The upshot of these trends is that publishers, marketers digital media and supply chain professionals will feel increasing pressure from investor and other stakeholders to analyze, offset and ultimately reduce the carbon footprints of the print AND digital media that are responsible for.

    To that end the nonprofit Institute for Sustainable Communication seeks support for its Sustainable Advertising Partnership (go to ) in order to foster the development of a rigorous set of standards and guidelines for the calculation of print and digital media footprints as a first step toward ultimately reducing them by at least 10 million tons of CO2 emissions per year.

    ...and we also invite advertising, marketing and communication and media supply chain professionals to join us in California on January 24th at CalPoly in San Luis Obispo for the Business of Green Media Conference as well as in Boston on October 1-2 for SustainCommWorld: The Green Media Conference and Exhibition ( go to where members of the communication value chain will come together to discuss best practices and develop constructive solutions that will ensure the sustainability and security of print and digital media supply chains.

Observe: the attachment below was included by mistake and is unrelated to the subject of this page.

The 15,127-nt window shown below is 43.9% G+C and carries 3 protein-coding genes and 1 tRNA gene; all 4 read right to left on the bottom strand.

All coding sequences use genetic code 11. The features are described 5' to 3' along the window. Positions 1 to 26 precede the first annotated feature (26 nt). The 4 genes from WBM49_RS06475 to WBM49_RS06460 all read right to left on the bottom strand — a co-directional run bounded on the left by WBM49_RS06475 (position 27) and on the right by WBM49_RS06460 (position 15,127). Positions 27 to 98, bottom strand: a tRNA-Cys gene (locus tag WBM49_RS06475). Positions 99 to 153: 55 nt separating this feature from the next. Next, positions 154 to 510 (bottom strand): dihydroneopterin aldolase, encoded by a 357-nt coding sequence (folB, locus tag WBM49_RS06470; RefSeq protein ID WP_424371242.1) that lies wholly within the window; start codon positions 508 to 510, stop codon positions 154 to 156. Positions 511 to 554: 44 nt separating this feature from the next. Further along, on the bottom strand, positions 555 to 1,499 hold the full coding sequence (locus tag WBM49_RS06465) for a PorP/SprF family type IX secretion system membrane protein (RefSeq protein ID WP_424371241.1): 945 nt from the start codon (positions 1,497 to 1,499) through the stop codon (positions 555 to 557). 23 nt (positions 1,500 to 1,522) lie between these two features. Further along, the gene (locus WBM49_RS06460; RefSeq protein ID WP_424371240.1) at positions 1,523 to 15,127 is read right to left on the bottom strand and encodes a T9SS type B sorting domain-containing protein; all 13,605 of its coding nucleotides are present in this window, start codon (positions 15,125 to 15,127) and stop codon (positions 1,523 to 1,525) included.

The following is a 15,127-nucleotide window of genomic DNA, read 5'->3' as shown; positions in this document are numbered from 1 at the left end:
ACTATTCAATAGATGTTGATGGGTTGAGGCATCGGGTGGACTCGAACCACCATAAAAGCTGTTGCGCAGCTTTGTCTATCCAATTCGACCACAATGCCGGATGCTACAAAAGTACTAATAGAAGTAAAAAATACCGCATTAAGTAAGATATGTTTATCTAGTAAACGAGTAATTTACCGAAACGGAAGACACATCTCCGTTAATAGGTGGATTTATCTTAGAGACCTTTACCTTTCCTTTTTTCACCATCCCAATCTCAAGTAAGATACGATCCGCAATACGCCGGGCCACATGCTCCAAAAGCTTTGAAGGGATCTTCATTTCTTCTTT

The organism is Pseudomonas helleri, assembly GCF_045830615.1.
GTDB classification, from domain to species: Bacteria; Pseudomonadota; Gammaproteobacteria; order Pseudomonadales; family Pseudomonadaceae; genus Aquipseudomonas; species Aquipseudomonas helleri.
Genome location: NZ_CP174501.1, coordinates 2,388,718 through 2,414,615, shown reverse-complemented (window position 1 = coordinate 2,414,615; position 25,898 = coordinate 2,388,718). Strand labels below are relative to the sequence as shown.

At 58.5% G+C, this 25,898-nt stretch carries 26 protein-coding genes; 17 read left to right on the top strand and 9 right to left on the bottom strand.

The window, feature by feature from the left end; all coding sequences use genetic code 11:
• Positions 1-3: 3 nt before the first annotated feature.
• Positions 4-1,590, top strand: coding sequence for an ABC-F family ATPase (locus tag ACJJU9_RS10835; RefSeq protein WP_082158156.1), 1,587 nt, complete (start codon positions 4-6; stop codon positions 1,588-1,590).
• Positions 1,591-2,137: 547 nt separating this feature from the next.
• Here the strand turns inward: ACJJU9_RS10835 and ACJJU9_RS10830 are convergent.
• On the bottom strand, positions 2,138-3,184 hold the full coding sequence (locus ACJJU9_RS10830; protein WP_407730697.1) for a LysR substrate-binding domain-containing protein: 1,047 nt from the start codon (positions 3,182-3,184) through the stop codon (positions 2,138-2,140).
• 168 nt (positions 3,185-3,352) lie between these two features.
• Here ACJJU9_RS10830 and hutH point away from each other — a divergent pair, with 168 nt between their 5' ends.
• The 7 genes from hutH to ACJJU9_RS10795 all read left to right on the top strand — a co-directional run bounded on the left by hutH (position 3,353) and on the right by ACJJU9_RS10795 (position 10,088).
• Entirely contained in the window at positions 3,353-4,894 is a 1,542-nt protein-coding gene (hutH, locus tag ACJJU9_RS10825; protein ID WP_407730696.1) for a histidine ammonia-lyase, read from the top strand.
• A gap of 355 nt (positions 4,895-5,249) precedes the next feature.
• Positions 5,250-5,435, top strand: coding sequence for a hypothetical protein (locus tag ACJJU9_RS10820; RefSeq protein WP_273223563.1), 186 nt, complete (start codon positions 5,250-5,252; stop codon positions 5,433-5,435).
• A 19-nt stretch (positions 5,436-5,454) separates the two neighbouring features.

Don Carli

    Don Carli
    Senior Research Fellow
    The Institute for Sustainable Communication
    250 East 40th St. 26D
    New York, NY 10016
    Office: 212-922-9899

    Consider the environment before printing, storing, forwarding or responding to this post. Neither the molecules nor the electrons involved are free. They have effects on living things and the Planet†including you and those you may hold dear.

    ISC's websites and email servers are hosted by - solar powered web hosting.